MOLOLLA, Ore. — On a cloudy morning in early May, Bureau of Land Management staff joined students from the Chemawa Indian School on a trail maintenance project as part of the Indian Youth Service Corps initiative. The meeting was about much more than the project at hand.
The BLM and the State of Oregon Higher Education Coordinating Commission are working together through the Western Oregon Tribal Youth Project Cooperative Agreement.
The goal? To hire Native youth to conduct conservation projects that are mutually beneficial to BLM and to Tribes. Together, the BLM and the State of Oregon have offered a total of $100,000 for youth projects in western Oregon.
AntFarm Youth Services coordinated the trail project and oversaw the youth crew. They brought together the BLM, students from the Chemawa Indian School, and a young adult leader from the Confederated Tribes of the Warm Springs. The IYSC is a partnership-based initiative that provides Native youth hands-on experience in land management, training in basic employment skills, and pay for their community-focused stewardship work.
Maya Fuller is the BLM State Lead for Youth, Education, and Volunteer Programs. She is available to speak with members of the media about BLM participation in the Indian Youth Service Corps initiative and the project at the Molalla River Trail System.
Throughout the spring, the youth crew worked after school and on weekends. They improved and maintained campgrounds; picnic sites; and hiking, biking, and horseback riding trails within the Molalla River Trail System.
Earning money was a key motivator, but there were other benefits.
“I feel grounded in nature,” said one participant.
“We all have each other’s backs,” said another.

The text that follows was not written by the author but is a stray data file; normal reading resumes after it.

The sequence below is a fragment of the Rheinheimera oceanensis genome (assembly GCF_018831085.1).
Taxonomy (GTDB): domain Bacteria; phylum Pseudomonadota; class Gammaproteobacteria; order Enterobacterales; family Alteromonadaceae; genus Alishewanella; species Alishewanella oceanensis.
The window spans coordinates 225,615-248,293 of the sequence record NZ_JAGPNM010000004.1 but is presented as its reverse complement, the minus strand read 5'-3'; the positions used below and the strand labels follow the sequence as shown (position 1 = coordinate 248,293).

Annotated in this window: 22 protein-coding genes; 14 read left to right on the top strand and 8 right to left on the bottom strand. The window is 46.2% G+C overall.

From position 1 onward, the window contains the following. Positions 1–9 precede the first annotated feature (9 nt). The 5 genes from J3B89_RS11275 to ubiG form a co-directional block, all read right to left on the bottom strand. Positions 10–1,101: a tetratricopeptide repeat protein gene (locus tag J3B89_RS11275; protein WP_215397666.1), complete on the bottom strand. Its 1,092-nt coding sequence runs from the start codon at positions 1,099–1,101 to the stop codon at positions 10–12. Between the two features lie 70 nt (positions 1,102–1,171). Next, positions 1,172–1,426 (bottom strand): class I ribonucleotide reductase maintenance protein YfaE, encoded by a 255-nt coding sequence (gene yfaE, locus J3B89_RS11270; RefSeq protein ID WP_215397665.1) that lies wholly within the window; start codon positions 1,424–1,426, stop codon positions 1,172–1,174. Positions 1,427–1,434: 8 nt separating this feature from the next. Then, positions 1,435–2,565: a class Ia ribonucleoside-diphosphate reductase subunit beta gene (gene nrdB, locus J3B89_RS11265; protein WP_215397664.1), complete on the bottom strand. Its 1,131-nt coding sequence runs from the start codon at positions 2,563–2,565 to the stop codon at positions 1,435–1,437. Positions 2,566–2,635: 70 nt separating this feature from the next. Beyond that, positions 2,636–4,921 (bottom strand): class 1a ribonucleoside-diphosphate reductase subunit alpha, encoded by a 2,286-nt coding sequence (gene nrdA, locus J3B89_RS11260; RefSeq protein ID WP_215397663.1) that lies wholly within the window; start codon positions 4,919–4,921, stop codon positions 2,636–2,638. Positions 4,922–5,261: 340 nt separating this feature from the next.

Two Foxes Singing (Nunpa), AntFarm Executive Director, emphasized the importance of the work. “The openness, sharing and discovery that takes place working with youth on meaningful projects helps us all learn and heal together,” he said. “We’re helping to form new relationships between indigenous people and the federal government. We’re all caring for our lands, together.”
The workday started out dry, but by lunchtime raindrops were coming down. Each participant put on their bright yellow raingear and got ready to continue working.
Their crew leader D.J. spoke highly of the crew. “They keep a positive attitude and are serious workers. We can get the job done in all kinds of weather.”
Aaron Curtis, BLM Assistant Deputy State Director, talked to the participants about safety. They were quick to point out the risks of working outdoors, but they also noted important safety measures. One student pointed to the broken branches in the trees overhead and explained that they wore hard hats and stopped work if the wind picked up. Their crew leader starts each day with a tailgate safety discussion, a group warm-up stretch, and a Land Acknowledgment. All participants are equipped with Personal Protective Equipment, training, and direct supervision.
“I get a great sense of energy coming out of these visits with young people who are engaged through work-based learning,” said Jeremy Ahola, State of Oregon HECC. “I hope we all can take away that there is still more work to be done, and yet, we can be grateful for our efforts in sharing a brighter future.”
The youth crew participants were enthusiastic to continue the work. They plan to present at an upcoming school assembly to share about their project and encourage their peers to come work, learn, and be curious out in the forest along with them.
Through the IYSC initiative, Indigenous young people are building connections, learning practical skills, and gaining an interest in natural resource careers. The BLM is strengthening relationships with sovereign Tribal nations and taking better care of for our land together.
— Bureau of Land Management